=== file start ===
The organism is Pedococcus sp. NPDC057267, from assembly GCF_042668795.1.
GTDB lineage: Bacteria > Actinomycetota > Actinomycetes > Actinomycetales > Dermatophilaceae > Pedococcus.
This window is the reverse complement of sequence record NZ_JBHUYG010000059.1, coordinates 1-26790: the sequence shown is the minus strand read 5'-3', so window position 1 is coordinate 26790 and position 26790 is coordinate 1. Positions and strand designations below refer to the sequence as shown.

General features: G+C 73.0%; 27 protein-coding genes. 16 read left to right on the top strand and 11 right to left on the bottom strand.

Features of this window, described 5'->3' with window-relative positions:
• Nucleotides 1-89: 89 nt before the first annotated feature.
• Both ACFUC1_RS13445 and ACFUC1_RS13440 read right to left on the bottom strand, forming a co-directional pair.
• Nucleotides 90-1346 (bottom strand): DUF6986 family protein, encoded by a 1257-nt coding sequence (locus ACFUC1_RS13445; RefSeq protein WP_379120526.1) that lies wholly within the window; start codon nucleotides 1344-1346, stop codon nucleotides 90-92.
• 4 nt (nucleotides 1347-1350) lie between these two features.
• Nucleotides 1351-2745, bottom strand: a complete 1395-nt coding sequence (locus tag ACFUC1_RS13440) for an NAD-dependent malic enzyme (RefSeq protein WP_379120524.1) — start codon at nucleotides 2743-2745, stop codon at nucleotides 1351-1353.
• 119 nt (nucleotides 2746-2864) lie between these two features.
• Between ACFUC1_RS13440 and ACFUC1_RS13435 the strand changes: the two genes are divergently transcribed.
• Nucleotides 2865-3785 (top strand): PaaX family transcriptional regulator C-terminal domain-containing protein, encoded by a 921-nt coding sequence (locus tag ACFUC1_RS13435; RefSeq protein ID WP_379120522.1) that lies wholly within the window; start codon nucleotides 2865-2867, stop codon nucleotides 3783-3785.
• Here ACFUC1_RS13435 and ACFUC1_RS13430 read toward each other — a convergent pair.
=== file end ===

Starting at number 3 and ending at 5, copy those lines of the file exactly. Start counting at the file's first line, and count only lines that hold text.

This window is the reverse complement of sequence record NZ_JBHUYG010000059.1, coordinates 1-26790: the sequence shown is the minus strand read 5'-3', so window position 1 is coordinate 26790 and position 26790 is coordinate 1. Positions and strand designations below refer to the sequence as shown.

General features: G+C 73.0%; 27 protein-coding genes. 16 read left to right on the top strand and 11 right to left on the bottom strand.

Features of this window, described 5'->3' with window-relative positions: